We were unable to have my father with us for Thanksgiving. He is not comfortable leaving what is now his home. And, his behavior is so bizarre it would have been too stressful and painful to try to have him be part of our celebration.
It is one of the reasons I had been dreading the holidays.
Before heading to my mom's to celebrate, however, my daughter and I and I stopped by to visit with Dad for a bit. I had to call before we went, because he has not been in the best of shape recently. He is suffering from paranoia.
My father has become convinced two nonexistent men are trying to kill him. He locks himself in his room, sometimes in the bathroom within his room, and refuses to come out without an escort he trusts.
It has been difficult for my mom and the staff to both watch his condition deteriorate as well as manage it. You cannot reason with someone in his state of mind. The paranoia is real to him. You have to treat him with extreme care, work to calm and reassure him, and understand his mind is torturing him.
His anxiety level has been so high, I was not comfortable taking my daughter to see him. I felt if she heard him talking about people trying to kill him, she would be terrified. It could seem as real to her as it does to him. And as much as I have talked to her about dementia, I did not know how to handle this issue with her.
Fortunately, on Thanksgiving he was having a good day. The paranoia was at bay, perhaps due to a change in his medications. Or perhaps simply because that is how dementia is. But she and I were both pleased to be able to go see him.
She had hand made Thanksgiving cards for all the members of our family, telling each why she is thankful for him or her. On BaBop's card, she listed "You are a silly man, you make me laugh, you give great hugs and you share your fish crackers with me."
She was very eager to give the card to him. We found him in his room with the door unlocked. He was fully dressed and sitting in his chair. Neither is common for him these days.
He was pleased to see us and loved her card. We went for a walk around the facility, the two of them holding hands. When we got to the common area, she found a red balloon on the floor and began to play a game with it. Her objective, keep it in the air and not let it touch the floor.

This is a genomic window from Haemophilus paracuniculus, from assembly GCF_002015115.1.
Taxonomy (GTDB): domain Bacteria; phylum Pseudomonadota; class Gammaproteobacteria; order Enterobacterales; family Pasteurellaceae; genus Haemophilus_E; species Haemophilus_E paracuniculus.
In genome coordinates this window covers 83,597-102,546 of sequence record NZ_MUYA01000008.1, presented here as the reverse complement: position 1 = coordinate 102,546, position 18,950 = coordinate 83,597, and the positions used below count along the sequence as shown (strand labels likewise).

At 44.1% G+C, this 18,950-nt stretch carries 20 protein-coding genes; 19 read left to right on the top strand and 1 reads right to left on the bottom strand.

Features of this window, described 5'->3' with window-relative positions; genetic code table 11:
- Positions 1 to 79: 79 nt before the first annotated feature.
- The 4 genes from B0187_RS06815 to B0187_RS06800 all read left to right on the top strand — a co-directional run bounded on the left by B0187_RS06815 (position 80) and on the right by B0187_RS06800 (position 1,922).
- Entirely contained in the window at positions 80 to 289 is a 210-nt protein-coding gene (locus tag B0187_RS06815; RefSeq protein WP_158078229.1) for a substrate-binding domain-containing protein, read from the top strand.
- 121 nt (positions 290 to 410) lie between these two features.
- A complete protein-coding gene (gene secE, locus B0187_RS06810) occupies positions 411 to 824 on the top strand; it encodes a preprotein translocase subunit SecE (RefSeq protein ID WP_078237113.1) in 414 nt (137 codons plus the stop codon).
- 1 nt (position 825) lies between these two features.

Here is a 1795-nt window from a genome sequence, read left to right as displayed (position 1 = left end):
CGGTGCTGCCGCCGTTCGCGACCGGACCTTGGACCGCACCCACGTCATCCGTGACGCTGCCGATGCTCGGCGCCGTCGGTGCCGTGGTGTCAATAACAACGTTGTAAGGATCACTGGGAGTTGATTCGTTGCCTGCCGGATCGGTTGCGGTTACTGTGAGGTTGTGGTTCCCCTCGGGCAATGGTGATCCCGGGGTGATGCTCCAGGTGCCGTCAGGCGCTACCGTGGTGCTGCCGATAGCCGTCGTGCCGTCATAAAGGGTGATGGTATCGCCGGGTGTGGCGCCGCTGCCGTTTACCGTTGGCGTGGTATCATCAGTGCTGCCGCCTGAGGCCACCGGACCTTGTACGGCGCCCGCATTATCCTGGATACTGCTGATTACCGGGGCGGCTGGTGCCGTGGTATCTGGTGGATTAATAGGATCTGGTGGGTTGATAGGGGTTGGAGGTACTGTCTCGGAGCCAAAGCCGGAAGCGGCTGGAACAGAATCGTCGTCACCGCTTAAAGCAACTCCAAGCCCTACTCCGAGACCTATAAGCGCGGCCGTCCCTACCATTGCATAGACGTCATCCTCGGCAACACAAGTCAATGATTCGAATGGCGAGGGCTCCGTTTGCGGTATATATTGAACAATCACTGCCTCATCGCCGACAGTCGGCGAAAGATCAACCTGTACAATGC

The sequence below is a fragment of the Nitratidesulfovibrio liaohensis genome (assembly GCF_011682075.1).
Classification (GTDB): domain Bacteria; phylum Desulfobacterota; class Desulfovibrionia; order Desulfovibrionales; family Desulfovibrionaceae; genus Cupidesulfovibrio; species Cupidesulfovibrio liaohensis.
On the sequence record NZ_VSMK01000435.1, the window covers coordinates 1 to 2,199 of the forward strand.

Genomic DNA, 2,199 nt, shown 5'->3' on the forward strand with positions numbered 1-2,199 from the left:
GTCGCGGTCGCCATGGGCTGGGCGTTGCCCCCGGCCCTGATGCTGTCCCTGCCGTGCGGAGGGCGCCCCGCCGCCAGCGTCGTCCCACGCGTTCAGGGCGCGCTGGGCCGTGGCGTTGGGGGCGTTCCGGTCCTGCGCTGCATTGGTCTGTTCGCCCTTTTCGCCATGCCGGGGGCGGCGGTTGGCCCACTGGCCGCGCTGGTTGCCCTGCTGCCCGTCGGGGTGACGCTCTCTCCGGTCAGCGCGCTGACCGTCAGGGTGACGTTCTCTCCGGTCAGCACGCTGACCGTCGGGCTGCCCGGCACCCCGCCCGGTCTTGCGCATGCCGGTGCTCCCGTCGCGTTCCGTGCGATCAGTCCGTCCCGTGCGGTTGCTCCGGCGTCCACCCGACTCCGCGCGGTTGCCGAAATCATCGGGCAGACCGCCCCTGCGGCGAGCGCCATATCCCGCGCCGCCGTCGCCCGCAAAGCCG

In the beginning, the residents sitting around the room were withdrawn, as is typical. Some watched with interest, many with detachment, some not at all. But then an amazing thing happened.
They began to play with her.
One by one, every resident in the room began to reach out when the balloon came close, attempting to hit it up in the air. She didn't realize they were trying to participate at first, and continued as if playing by herself. Then she caught on, and would stand back when a resident wanted to take a turn.
It was one of the most beautiful things I have ever seen. It brought tears to my eyes. My small child managed to draw the residents out of their isolation, their closed worlds, their tortured minds. Through her innocence and exuberance, she enticed a room full of dementia patients to play with her.
I took this short video early on, and it does not fully capture the true beauty of the moment:
Mostly, I stood back and watched and was incredibly moved. From the very beginning, my young daughter has approached the residents in my dad's facility with empathy, acceptance, compassion, and an amazing grace.
I have worried a great deal along our journey about how to approach my father's dementia with her, and how she would handle the situation. But in this beautiful moment, I had no worries, only pride.
This post originally appeared at The Writer Revived. It is part of a series I am sharing here concerning my family's journey with dementia. My father passed away March 10, 2014.
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